This past Sunday, my husband Mike and I made our first trip to the Illinois Holocaust Museum & Education Center in Skokie. We had been meaning to go for months, and finally found the time to tour the museum before a lecture I was covering for JUF News. The program, titled “Combating Terrorism and the Rule of Law: A comparative U.S.-Israeli perspective,” featured Harvard University professors Philip B. Heymann and Gabriella Blum, co-authors of the award-winning book, Laws, Outlaws, and Terrorists: Lessons from the War on Terrorism. For more on the program, visit JUFNews.org next week.
Since this was our first visit to the museum, we were encouraged to begin by visiting the Karkomi Permanent Exhibition. But first, I wanted us to check out the visiting exhibit from Yad Vashem, “Spots of Light: To be a Woman in the Holocaust,” before it left the Skokie museum on Sept. 6. And I’m glad we did.
The exhibit, a production of the Museums Division of Yad Vashem, is the first to focus exclusively on women and their experiences during the Holocaust. As I walked through the exhibit, large screens with amazing stories of courage, strength, motherhood, friendship and love flashed before me—a ketubah of a couple who married in a concentration camp, stories of mothers who told their children fairy tales while they were in hiding, of women who shared recipes and stories of great friendships. Objects in the center of the exhibit are from the Skokie museum's collection and were curated Arielle Weininger to augment the show, and to tell stories of local survivors. I was amazed to read how women found the strength to carry on and maintain these core Jewish values, even in the darkest of times, and was fascinated by their beauty in the photos. Though many of their stories had tragic endings, it was still somehow life-affirming to read of their experiences.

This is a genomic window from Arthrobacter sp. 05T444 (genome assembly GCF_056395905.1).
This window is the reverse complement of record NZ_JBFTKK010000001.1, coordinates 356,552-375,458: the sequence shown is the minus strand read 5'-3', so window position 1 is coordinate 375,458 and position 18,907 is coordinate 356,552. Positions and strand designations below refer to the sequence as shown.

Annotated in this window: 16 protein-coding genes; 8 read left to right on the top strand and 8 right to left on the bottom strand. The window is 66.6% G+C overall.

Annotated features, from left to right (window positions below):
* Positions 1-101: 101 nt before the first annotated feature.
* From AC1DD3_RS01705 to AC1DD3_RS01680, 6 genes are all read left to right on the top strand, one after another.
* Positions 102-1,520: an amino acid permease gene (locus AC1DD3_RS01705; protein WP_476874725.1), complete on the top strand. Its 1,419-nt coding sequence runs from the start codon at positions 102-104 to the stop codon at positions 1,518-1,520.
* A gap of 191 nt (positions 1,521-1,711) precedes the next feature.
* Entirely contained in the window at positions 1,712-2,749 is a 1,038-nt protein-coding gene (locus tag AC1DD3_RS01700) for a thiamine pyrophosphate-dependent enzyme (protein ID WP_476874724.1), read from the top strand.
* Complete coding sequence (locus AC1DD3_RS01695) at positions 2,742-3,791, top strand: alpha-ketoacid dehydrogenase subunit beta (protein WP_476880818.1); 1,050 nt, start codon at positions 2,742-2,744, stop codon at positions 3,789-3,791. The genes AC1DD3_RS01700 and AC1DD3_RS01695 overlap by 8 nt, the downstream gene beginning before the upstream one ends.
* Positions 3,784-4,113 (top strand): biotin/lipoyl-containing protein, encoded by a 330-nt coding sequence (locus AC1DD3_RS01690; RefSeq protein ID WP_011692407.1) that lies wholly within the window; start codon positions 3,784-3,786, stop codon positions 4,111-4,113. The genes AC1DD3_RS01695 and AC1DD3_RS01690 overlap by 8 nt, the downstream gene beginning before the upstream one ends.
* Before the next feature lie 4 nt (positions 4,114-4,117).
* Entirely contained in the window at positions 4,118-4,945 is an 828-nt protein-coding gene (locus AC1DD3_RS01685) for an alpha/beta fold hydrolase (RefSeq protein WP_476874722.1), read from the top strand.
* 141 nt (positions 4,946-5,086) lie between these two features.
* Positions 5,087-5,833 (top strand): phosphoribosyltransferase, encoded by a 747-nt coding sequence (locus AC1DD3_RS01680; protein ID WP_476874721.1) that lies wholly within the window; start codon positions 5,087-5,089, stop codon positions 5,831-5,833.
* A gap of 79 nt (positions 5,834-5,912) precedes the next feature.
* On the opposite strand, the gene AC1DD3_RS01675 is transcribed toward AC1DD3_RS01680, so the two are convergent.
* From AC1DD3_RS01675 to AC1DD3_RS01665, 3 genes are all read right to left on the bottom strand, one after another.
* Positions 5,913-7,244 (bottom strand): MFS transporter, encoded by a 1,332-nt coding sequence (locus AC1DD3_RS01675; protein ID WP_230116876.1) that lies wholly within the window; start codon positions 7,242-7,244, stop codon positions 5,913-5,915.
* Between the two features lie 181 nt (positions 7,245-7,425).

In an interview, Yehudit Shendar, the museums division and senior art curator for Yad Vashem said:
“This exhibit does not speak about perpetrators. There are [intentionally] no swastikas. There is no barbed wire, no Nazi attire, and no chimneys. This is a refreshing view which only shows the female reaction, and thereby empowers the female story.”
One story on the “love” screen was just captivating to me—a wedding movie shot July 6, 1942. The young couple, Rosa Wertheim and Jim de Zwarte, is seen on their wedding day at the Nieuwe Synagogue (New Synagogue) in Amsterdam. I watched the film over and over and over again, recalling my wedding day just a few months ago. As I looked closer, I noticed the Jewish stars on their sleeves. And then my eyes moved to below the video, where I read that both the bride and the groom died just months later in Auschwitz. The power and sadness of this juxtaposition was alarming to me—a couple seen celebrating the happiest day of their life, followed by such a tragic ending.
Mike and I did not have nearly enough time at this exhibit—each story and artifact drew me in deeper—but I wanted to be sure we had time to see the permanent exhibit, where we spent the next hour and a half.
We quickly learned this was not nearly enough time to get through the wealth of information and artifacts available at the museum. I myself have visited the Holocaust Museum in D.C. and been to Yad Vashem several times, but this was the first time my husband and I had gone through this experience together. It really hit home, as we passed the passports and letters from those who had fled to the Shanghai Ghetto, to hear him remark that he had those same artifacts at home from his grandparents.
Needless to say, we plan to return to finish our tour of the permanent exhibit and I hope those of you who have not yet visited will plan a trip.
Don’t forget, the last day the “Spots of Light” exhibition will be open is this Tuesday, Sept. 6.
For more information, visit the museum’s website.